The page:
This week on With Love from Corinthia our post is all about choosing a beautiful bouquet!
Picking your wedding bouquet can be a bit bewildering with endless styles to choose from. It’s up to you to decide which style complements your gown and ceremony style but don’t forget your florist is there to help.
Today we are going to concentrate on 10 of the most popular and contemporary styles of bridal bouquets:
- Hand-tied Posy
- Fine Art
- Arm Bouquet
- Bag/basket Bouquet
A classic and timeless style of bouquet which remains the set request from the bride who wants simplicity with minimal distraction. A hand-tied posy can be made up of a variety of flowers such as peonies, ranunculus, and sweet peas, or kept to a single type of flower such as roses. Foliage is kept to a minimum and generally only used on the edge of the bouquet. These also make great bridesmaid bouquets!
Also known as a ‘tussie mussie’ – this style is very similar to the hand-tied posy but is smaller and often slightly scented. These posies make ideal bridesmaid bouquets or even thank you gifts to those extra special loved ones you want to acknowledge. Nosegays are round with a tightly packed selection of flowers, more greenery, and due to their smaller size are also perfect for the more petite bride.
The rustic bouquet is potentially the most popular style at the moment and looking ahead to 2016, I am sure we will be seeing even more of these interesting styles of blooms.
Perfect for the more boho bride, this bouquet is a little more unique and steps away from the usual neat and tightly-packed structures with a less formal approach. You can be as adventurous as you like with these whether it is a loose yet luxurious style or a real collection of country and wild foliage.
Often referred to as the most formal and traditional style of bouquet for a bride to carry, the cascade bouquet is designed to spill over the bride’s hands and offers a sophisticated look. This is a very versatile style as you can pick an arrangement to suit your personal style or it can add a bit of drama to a more simple and elegant bridal look.
Wand or sceptre bouquets are very small and lightweight – perfect for flower girls or the bride who prefers a simple effect.
This extravagant bouquet is similar to the rustic style, although much larger. These fine art bouquets are all about the organic and foraged look with a base of foliage and minimal structure. Perfect for the bride who wants to make a statement, you can include a wide range of flowers, foliage, and berries or even make it more unique by experimenting with different types of ribbon and yarn.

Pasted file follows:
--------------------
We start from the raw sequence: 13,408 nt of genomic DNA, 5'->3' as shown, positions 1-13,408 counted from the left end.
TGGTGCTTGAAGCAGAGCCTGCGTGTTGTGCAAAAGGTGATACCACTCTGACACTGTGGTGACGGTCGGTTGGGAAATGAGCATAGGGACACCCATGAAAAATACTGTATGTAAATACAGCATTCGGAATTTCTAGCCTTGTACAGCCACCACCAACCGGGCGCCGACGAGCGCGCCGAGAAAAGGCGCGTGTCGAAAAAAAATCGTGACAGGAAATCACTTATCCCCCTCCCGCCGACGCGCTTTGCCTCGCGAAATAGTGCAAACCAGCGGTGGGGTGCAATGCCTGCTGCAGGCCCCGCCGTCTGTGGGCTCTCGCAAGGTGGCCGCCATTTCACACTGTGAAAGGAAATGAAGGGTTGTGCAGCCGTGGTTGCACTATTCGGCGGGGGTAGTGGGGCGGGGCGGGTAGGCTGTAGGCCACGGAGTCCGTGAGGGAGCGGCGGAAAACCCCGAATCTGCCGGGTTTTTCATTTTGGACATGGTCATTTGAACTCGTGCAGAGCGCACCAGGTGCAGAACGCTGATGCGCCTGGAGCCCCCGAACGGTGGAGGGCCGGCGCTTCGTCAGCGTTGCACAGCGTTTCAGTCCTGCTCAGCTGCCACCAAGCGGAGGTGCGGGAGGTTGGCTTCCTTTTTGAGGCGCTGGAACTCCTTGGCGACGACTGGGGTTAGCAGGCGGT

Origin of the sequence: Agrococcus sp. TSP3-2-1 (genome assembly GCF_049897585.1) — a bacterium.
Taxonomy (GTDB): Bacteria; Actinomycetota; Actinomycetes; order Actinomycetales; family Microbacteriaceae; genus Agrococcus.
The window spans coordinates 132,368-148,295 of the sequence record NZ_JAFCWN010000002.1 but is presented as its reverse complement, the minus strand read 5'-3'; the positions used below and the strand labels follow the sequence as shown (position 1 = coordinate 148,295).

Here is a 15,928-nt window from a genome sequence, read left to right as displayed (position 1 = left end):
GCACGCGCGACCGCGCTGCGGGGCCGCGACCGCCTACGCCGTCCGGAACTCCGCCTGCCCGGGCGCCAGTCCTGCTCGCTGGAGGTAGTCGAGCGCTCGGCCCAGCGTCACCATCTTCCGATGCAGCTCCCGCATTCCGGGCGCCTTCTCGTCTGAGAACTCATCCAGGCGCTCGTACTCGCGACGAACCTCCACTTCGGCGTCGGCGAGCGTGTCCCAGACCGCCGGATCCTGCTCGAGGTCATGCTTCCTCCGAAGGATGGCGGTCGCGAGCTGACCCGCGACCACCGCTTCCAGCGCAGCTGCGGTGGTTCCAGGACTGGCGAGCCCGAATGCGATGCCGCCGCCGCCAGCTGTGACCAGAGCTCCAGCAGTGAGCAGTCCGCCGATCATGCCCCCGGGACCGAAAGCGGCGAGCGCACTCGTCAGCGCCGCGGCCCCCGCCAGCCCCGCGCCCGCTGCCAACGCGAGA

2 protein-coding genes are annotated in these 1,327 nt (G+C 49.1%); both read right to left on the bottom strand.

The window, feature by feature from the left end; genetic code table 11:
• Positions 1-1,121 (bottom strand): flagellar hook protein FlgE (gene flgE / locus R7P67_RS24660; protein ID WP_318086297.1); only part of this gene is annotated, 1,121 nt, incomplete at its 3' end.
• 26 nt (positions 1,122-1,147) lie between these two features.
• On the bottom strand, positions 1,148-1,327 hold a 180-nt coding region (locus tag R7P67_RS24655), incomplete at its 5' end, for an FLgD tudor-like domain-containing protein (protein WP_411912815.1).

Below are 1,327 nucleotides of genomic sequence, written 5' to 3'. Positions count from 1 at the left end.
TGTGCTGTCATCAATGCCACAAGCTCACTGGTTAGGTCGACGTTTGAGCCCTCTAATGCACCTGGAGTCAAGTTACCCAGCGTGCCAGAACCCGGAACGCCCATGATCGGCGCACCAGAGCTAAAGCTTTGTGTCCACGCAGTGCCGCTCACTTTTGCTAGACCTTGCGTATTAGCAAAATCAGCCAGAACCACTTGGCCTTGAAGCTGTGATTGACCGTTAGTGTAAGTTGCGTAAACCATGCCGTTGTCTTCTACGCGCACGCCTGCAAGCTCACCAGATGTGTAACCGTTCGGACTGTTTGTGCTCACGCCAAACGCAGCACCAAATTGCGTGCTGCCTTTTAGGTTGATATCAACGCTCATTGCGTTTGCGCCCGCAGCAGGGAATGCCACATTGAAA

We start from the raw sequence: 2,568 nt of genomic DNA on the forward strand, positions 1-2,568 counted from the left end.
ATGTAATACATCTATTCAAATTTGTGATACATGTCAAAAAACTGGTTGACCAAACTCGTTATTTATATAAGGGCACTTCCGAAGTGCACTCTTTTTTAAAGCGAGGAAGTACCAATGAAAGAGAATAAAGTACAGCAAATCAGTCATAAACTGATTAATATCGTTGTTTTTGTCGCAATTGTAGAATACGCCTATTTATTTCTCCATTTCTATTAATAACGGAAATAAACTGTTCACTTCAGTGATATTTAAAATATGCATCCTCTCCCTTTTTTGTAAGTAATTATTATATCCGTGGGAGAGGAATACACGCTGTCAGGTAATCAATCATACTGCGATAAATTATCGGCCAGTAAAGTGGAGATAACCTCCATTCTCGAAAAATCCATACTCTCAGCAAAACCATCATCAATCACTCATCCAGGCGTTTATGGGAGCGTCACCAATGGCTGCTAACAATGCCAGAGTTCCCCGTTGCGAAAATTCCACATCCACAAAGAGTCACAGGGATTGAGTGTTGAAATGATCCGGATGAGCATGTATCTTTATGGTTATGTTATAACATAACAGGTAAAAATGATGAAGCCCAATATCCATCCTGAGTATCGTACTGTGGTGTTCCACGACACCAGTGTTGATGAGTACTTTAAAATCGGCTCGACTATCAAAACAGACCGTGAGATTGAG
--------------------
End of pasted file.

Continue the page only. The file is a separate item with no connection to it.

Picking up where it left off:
An arm bouquet is a horizontal arrangement of flowers that is carried in the crook of the arm. These are much less common but are a great way to show off long-stemmed flowers such as calla lilies, tulips and delphiniums. Very popular in the 1930s this style will bring a touch of vintage glamour and can look very elegant.
This style is making a bit of a come-back where it was very popular in the 70s and 80s. The Teardrop is similar to the cascade bouquet however individual flowers are wired to trail down and form a teardrop shape. More recently teardrop bouquets have had a looser shape and are very versatile in the choice of flowers and texture. Roses, orchids and lilies are all perfect in a teardrop bouquet.
The pomander bouquet is another great style for bridesmaids and flower girls. These spheres of blooms include a ribbon handle to hold or go over the arm and can therefore easily be used again during the reception looped over chairs.
The basket is a more unusual twist on the bridal bouquet and is often used in open air or garden settings – the perfect style for a rustic or boho themed wedding. These are also ideal for flower girls and can be on display during the reception.
We hope this post has given you some ideas and inspiration on how to pick your perfect bouquet! Come and visit our in-house florist By Appointment Only Design for more advice. We would also love for you to share more floral inspiration with us on Instagram.
With love from Corinthia London,